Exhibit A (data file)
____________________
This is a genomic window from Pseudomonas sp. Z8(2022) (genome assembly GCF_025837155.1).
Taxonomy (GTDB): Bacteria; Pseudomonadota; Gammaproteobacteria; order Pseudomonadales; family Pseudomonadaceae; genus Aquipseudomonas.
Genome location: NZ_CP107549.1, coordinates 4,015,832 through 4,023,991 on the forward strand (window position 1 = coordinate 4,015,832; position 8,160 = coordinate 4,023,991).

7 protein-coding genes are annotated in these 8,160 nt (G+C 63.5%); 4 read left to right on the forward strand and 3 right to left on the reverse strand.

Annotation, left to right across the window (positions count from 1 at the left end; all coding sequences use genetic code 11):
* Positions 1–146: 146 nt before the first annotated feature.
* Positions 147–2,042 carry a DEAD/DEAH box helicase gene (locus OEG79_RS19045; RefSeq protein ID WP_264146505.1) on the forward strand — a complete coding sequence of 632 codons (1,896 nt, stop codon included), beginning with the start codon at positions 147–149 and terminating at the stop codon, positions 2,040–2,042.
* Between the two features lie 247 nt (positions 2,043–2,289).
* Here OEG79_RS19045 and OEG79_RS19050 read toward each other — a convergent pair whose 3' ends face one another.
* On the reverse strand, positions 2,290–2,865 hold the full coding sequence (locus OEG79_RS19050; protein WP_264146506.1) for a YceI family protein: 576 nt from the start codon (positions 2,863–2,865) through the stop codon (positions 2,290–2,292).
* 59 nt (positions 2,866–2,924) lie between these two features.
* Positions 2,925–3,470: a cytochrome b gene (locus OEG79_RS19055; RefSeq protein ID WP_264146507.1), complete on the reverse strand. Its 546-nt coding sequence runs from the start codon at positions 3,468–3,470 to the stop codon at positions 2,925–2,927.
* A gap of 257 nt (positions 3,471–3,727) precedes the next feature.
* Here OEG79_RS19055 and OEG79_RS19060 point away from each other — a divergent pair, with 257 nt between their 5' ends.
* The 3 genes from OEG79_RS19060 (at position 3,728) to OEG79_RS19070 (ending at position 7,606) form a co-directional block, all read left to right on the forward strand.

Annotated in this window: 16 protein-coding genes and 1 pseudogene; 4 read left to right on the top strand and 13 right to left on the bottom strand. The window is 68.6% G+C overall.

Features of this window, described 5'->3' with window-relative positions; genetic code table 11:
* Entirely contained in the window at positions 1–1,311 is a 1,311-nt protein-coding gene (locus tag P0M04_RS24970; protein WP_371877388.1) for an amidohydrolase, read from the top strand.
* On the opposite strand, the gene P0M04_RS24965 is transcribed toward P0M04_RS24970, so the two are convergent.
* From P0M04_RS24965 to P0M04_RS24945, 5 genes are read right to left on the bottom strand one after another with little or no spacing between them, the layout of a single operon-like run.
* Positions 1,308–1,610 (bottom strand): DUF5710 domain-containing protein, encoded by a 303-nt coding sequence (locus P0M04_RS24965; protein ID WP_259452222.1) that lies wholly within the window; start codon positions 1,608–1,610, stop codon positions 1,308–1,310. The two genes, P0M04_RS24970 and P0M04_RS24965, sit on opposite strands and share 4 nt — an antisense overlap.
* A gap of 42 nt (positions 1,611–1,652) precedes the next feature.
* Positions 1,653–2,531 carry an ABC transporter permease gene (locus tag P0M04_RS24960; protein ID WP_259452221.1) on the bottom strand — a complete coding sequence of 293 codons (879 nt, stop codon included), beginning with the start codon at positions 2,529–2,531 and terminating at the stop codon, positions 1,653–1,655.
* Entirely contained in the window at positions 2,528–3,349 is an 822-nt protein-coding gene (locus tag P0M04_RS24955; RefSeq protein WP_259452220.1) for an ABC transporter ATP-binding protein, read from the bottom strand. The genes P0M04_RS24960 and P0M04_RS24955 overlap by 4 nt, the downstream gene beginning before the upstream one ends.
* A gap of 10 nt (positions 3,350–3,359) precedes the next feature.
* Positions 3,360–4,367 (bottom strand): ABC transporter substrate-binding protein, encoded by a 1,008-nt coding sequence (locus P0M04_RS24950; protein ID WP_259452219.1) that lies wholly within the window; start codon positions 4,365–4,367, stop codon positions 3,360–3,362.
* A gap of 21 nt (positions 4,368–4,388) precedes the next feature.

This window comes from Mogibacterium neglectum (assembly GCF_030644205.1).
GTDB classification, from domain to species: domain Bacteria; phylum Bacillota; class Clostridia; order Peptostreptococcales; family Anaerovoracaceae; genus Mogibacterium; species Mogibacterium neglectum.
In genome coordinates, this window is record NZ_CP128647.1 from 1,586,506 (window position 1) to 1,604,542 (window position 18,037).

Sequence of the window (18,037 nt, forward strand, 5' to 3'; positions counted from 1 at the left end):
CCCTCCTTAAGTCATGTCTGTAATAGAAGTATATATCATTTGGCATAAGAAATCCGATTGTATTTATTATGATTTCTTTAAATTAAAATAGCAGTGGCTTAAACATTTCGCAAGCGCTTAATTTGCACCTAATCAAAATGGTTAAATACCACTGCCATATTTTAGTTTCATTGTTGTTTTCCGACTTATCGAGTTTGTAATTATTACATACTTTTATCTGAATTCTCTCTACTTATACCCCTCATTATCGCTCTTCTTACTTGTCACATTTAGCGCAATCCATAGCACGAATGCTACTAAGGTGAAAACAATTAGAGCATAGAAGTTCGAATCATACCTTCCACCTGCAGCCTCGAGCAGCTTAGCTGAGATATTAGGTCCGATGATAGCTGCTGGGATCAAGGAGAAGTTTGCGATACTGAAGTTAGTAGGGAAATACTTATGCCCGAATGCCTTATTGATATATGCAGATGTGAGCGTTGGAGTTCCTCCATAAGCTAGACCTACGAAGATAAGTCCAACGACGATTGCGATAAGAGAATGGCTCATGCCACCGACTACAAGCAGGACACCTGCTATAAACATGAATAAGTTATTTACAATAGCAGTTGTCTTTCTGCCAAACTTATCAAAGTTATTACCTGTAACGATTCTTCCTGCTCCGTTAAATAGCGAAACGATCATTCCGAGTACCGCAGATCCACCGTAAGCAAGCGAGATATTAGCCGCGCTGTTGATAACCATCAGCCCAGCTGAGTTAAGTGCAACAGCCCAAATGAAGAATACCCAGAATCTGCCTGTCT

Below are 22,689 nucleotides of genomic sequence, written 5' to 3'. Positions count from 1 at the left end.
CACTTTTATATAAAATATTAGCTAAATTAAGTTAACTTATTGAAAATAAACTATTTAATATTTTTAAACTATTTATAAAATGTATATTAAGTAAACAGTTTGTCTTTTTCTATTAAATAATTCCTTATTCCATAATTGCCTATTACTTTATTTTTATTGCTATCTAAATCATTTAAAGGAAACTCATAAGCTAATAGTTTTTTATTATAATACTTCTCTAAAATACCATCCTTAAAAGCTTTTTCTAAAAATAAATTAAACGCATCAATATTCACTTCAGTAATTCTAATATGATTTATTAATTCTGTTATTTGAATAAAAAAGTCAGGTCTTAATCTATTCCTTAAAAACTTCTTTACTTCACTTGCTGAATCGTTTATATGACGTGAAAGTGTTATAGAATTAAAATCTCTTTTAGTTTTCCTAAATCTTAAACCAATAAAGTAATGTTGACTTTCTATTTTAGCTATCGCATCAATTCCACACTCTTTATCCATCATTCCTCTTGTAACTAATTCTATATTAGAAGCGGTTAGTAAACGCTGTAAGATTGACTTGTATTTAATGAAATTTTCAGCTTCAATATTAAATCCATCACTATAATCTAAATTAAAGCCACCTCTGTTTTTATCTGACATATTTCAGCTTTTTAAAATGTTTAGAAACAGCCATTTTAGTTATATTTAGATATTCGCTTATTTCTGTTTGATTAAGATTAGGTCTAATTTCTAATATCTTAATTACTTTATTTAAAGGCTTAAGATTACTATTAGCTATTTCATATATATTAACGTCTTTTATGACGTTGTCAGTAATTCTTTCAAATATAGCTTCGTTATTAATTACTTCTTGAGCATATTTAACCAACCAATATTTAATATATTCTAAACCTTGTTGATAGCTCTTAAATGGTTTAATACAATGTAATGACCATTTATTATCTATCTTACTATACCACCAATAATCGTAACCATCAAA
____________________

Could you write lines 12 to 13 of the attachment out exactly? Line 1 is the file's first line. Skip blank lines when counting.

* Positions 2,925–3,470: a cytochrome b gene (locus OEG79_RS19055; RefSeq protein ID WP_264146507.1), complete on the reverse strand. Its 546-nt coding sequence runs from the start codon at positions 3,468–3,470 to the stop codon at positions 2,925–2,927.
* A gap of 257 nt (positions 3,471–3,727) precedes the next feature.